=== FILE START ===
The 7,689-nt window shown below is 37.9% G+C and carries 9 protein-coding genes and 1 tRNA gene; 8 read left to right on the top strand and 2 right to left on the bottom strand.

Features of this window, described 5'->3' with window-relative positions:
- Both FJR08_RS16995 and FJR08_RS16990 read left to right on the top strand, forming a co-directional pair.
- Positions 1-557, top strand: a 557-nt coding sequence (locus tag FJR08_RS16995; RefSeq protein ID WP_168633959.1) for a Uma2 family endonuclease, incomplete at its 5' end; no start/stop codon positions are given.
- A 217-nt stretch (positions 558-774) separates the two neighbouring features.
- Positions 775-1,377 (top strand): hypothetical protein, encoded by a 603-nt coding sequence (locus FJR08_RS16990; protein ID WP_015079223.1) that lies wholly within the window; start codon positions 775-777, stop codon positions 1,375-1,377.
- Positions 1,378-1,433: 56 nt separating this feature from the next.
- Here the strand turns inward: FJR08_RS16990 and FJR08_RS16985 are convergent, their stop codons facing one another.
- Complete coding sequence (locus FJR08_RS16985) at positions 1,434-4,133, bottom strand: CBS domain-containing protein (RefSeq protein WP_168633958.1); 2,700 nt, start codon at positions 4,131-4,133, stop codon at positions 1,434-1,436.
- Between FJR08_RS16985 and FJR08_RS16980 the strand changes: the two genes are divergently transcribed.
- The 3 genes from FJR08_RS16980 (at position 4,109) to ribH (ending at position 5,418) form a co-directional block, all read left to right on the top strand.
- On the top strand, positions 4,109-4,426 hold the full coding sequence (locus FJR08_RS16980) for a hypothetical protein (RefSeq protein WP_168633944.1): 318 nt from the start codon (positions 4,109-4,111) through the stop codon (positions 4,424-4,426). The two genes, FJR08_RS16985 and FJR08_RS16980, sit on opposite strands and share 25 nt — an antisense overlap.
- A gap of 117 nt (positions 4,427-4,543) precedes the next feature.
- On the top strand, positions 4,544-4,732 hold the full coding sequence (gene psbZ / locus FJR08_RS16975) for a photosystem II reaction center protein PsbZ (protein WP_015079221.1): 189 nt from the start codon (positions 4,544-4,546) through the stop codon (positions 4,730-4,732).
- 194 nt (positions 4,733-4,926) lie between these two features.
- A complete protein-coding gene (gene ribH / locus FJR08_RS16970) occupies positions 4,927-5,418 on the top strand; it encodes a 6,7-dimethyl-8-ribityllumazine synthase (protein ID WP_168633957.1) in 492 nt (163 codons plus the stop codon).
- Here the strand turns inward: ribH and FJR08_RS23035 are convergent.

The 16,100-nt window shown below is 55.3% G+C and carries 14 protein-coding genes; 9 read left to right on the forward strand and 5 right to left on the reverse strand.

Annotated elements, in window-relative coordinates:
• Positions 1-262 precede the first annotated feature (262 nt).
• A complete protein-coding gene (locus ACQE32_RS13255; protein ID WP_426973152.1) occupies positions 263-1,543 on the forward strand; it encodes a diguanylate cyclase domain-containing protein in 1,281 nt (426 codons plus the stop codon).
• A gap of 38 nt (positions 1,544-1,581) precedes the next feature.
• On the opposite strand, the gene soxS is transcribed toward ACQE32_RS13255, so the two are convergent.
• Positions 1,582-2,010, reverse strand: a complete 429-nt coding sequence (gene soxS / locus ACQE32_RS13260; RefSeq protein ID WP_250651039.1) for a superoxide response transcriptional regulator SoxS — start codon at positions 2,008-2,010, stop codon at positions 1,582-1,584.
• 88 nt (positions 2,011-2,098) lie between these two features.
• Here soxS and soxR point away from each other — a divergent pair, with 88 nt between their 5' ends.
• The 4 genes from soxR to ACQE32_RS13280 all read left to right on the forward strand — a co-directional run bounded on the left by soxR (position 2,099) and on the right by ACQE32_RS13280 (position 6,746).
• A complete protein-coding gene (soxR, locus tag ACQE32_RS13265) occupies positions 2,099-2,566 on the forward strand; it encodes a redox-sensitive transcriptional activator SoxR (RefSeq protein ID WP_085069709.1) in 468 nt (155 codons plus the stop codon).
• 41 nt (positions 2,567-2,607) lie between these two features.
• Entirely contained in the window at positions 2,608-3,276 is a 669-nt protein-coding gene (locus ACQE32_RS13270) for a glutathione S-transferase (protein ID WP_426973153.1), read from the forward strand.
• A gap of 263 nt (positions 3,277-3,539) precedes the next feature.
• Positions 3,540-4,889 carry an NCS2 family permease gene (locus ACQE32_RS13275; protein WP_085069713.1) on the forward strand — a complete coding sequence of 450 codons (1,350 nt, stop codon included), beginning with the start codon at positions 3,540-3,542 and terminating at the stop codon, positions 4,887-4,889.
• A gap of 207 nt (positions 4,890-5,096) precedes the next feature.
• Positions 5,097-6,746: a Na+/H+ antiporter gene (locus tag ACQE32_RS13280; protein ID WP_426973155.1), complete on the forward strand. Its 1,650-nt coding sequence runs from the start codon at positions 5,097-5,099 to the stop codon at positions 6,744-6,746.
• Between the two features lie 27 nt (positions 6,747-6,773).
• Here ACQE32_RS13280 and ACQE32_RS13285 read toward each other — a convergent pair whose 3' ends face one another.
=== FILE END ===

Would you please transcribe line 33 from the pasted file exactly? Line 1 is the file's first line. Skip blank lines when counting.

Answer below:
• A gap of 207 nt (positions 4,890-5,096) precedes the next feature.